Throughout the book, the author explains what these coping skills are.  He also talks about when mental strategies fail or when coping skills are not honed for success.  He gives many examples of how elite athletes have overcome struggles in their careers.  Their physical abilities, in these examples, were not the limiting factor.  It was their mental strength, or lack there of, that was the ultimate force in whether they succeeded or failed.   

The book gives examples of other endurance sports, not just running.  He gives examples of runners, swimmers, triathletes, rowing and cycling to name a few.  So, this book is versatile and a good read for any athlete or coach. 

What I LIKE

The whole book was fascinating to read.  The concepts were spot on and gave me the mental power to finish my first marathon

What I DON’T LIKE

Some of the stories were rather longwinded.  It was likely necessary to make the point and illustrate the concepts.  But sometimes I would have rather just jumped to the science. 

I also wanted more obvious practical advice.  In many cases, it was left to the reader to extrapolate from the stories.  Perhaps that was intentional?  

Who Should Read This Book?

If you want to improve your mental game and overcome doubt to achieve your best run, then the book ‘How Bad Do You Want It‘ is for you.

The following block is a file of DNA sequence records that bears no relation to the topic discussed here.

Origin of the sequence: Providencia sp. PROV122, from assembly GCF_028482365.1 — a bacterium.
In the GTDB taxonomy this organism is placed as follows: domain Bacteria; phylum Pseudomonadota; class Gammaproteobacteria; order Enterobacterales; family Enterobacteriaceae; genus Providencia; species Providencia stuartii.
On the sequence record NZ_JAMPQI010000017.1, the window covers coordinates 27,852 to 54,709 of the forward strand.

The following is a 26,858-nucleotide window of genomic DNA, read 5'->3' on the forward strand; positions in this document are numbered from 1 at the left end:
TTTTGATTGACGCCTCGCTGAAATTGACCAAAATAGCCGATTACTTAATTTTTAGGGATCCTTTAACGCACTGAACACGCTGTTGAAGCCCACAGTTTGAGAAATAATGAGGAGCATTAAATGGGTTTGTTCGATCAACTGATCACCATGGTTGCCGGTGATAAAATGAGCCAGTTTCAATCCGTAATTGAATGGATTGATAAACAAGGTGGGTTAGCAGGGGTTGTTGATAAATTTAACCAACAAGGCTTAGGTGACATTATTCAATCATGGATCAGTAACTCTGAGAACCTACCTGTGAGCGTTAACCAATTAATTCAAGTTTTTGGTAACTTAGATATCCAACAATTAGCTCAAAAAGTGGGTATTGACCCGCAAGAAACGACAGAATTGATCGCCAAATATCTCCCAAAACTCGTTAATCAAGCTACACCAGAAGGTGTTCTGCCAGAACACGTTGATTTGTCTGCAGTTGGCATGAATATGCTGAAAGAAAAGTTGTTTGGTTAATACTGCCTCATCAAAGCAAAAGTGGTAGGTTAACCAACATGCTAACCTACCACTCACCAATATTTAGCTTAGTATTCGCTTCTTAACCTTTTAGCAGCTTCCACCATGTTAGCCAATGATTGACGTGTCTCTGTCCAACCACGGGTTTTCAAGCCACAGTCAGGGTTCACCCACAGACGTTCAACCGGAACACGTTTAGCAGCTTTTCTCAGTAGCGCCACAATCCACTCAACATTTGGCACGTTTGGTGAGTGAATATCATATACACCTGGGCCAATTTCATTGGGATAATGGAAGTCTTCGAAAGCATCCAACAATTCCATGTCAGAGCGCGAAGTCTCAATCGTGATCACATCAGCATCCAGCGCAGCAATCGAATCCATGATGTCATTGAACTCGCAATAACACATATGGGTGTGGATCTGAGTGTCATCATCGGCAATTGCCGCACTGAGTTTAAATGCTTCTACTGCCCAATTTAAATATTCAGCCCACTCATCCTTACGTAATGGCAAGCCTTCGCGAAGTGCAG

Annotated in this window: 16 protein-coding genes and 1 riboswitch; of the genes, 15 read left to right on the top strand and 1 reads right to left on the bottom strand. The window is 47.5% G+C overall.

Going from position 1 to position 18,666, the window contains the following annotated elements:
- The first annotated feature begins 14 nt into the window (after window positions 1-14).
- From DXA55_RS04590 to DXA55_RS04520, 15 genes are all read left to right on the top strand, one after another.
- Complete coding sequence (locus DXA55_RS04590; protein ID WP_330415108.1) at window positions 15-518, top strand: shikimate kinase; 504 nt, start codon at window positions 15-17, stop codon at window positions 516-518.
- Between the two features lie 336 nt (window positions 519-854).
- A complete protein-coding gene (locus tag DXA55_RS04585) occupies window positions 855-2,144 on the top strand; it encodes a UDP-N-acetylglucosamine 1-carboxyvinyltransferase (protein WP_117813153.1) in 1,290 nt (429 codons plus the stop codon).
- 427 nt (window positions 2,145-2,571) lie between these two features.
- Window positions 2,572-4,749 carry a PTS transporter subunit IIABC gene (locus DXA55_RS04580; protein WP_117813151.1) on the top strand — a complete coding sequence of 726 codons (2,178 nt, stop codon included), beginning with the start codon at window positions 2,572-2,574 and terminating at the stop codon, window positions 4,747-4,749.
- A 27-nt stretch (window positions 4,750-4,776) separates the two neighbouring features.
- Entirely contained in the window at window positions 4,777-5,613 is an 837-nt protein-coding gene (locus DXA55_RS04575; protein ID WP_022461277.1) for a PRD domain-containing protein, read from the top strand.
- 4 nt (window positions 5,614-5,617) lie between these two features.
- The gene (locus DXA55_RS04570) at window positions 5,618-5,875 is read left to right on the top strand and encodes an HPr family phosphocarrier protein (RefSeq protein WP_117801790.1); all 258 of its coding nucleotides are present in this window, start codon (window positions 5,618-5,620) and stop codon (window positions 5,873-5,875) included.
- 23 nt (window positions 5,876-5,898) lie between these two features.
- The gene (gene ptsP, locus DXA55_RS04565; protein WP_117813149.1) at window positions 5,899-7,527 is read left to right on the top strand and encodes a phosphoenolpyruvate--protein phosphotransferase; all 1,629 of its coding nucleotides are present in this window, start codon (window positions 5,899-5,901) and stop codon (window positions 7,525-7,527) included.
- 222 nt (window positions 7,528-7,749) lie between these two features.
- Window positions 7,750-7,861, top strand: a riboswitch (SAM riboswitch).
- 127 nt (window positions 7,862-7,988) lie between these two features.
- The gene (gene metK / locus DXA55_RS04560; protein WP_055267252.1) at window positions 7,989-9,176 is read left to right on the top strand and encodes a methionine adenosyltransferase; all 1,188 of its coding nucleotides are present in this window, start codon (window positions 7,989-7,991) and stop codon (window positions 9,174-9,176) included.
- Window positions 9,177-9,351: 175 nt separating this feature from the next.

#1 – ‘80/20 Running‘ by Matt Fitzgerald

This book was recommended to me by a well-respected, elite local runner.  The concept of running 80 percent easy appealed to me, but I wasn’t entirely convinced that running slow would make me faster.  But this runner is one of the fastest in our city, so there must be something to it, I thought.  I was willing to give it a try.

Overview of this Best Running Book

“Becoming a more skilled and efficient runner is more like growing a beard than it is like chopping wood.  In other words, you don’t make it happen – you allow it to happen.”

The 80/20 Rule is to run 80 percent at a low intensity and 20 percent at a moderate or hard level.  The basic philosophy of this book is to run stronger and faster by training slower.  In fact, the first chapter of the book is “Learning to Slow Down”.  Many runners think this is counter-intuitive, but this is addressed in the book.  And recent science on running efficiently backs the principles of this method.